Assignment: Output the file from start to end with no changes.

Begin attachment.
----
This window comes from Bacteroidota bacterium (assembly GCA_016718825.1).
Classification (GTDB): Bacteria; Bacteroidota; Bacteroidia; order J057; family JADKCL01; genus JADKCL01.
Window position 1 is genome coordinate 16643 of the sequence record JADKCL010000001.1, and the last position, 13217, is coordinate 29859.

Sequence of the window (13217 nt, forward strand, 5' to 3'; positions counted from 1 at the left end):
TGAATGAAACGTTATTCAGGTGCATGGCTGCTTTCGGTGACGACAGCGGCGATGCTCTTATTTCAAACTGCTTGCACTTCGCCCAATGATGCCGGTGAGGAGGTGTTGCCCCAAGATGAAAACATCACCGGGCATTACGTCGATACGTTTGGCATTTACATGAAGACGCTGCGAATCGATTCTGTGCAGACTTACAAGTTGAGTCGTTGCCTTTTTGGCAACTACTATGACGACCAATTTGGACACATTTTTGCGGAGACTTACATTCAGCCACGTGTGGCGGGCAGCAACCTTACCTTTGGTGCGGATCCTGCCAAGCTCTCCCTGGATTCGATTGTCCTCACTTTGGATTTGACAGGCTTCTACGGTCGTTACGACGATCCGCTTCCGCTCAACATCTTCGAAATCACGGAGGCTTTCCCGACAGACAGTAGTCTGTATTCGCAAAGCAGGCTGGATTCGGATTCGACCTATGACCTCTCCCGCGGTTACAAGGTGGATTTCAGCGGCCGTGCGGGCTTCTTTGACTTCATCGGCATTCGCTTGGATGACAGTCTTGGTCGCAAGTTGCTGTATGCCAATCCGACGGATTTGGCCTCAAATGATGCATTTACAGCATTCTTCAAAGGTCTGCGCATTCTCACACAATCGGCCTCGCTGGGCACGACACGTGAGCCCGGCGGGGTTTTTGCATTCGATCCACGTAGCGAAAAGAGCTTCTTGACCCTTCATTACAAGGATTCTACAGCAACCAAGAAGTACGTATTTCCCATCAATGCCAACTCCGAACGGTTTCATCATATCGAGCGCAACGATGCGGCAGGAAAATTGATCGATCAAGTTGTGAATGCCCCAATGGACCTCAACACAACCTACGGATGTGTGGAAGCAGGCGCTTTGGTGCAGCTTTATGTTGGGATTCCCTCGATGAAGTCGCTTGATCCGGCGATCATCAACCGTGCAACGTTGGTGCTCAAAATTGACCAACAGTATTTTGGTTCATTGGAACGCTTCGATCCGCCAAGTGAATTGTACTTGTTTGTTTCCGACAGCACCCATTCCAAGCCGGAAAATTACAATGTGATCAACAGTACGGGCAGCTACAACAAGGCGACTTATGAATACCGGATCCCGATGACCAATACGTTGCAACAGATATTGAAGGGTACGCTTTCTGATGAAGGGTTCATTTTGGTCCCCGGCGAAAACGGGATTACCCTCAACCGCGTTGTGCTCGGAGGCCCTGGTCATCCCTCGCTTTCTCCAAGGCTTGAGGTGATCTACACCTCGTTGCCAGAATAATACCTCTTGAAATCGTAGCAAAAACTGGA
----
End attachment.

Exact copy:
This window comes from Bacteroidota bacterium (assembly GCA_016718825.1).
Classification (GTDB): Bacteria; Bacteroidota; Bacteroidia; order J057; family JADKCL01; genus JADKCL01.
Window position 1 is genome coordinate 16643 of the sequence record JADKCL010000001.1, and the last position, 13217, is coordinate 29859.

Sequence of the window (13217 nt, forward strand, 5' to 3'; positions counted from 1 at the left end):
TGAATGAAACGTTATTCAGGTGCATGGCTGCTTTCGGTGACGACAGCGGCGATGCTCTTATTTCAAACTGCTTGCACTTCGCCCAATGATGCCGGTGAGGAGGTGTTGCCCCAAGATGAAAACATCACCGGGCATTACGTCGATACGTTTGGCATTTACATGAAGACGCTGCGAATCGATTCTGTGCAGACTTACAAGTTGAGTCGTTGCCTTTTTGGCAACTACTATGACGACCAATTTGGACACATTTTTGCGGAGACTTACATTCAGCCACGTGTGGCGGGCAGCAACCTTACCTTTGGTGCGGATCCTGCCAAGCTCTCCCTGGATTCGATTGTCCTCACTTTGGATTTGACAGGCTTCTACGGTCGTTACGACGATCCGCTTCCGCTCAACATCTTCGAAATCACGGAGGCTTTCCCGACAGACAGTAGTCTGTATTCGCAAAGCAGGCTGGATTCGGATTCGACCTATGACCTCTCCCGCGGTTACAAGGTGGATTTCAGCGGCCGTGCGGGCTTCTTTGACTTCATCGGCATTCGCTTGGATGACAGTCTTGGTCGCAAGTTGCTGTATGCCAATCCGACGGATTTGGCCTCAAATGATGCATTTACAGCATTCTTCAAAGGTCTGCGCATTCTCACACAATCGGCCTCGCTGGGCACGACACGTGAGCCCGGCGGGGTTTTTGCATTCGATCCACGTAGCGAAAAGAGCTTCTTGACCCTTCATTACAAGGATTCTACAGCAACCAAGAAGTACGTATTTCCCATCAATGCCAACTCCGAACGGTTTCATCATATCGAGCGCAACGATGCGGCAGGAAAATTGATCGATCAAGTTGTGAATGCCCCAATGGACCTCAACACAACCTACGGATGTGTGGAAGCAGGCGCTTTGGTGCAGCTTTATGTTGGGATTCCCTCGATGAAGTCGCTTGATCCGGCGATCATCAACCGTGCAACGTTGGTGCTCAAAATTGACCAACAGTATTTTGGTTCATTGGAACGCTTCGATCCGCCAAGTGAATTGTACTTGTTTGTTTCCGACAGCACCCATTCCAAGCCGGAAAATTACAATGTGATCAACAGTACGGGCAGCTACAACAAGGCGACTTATGAATACCGGATCCCGATGACCAATACGTTGCAACAGATATTGAAGGGTACGCTTTCTGATGAAGGGTTCATTTTGGTCCCCGGCGAAAACGGGATTACCCTCAACCGCGTTGTGCTCGGAGGCCCTGGTCATCCCTCGCTTTCTCCAAGGCTTGAGGTGATCTACACCTCGTTGCCAGAATAATACCTCTTGAAATCGTAGCAAAAACTGGA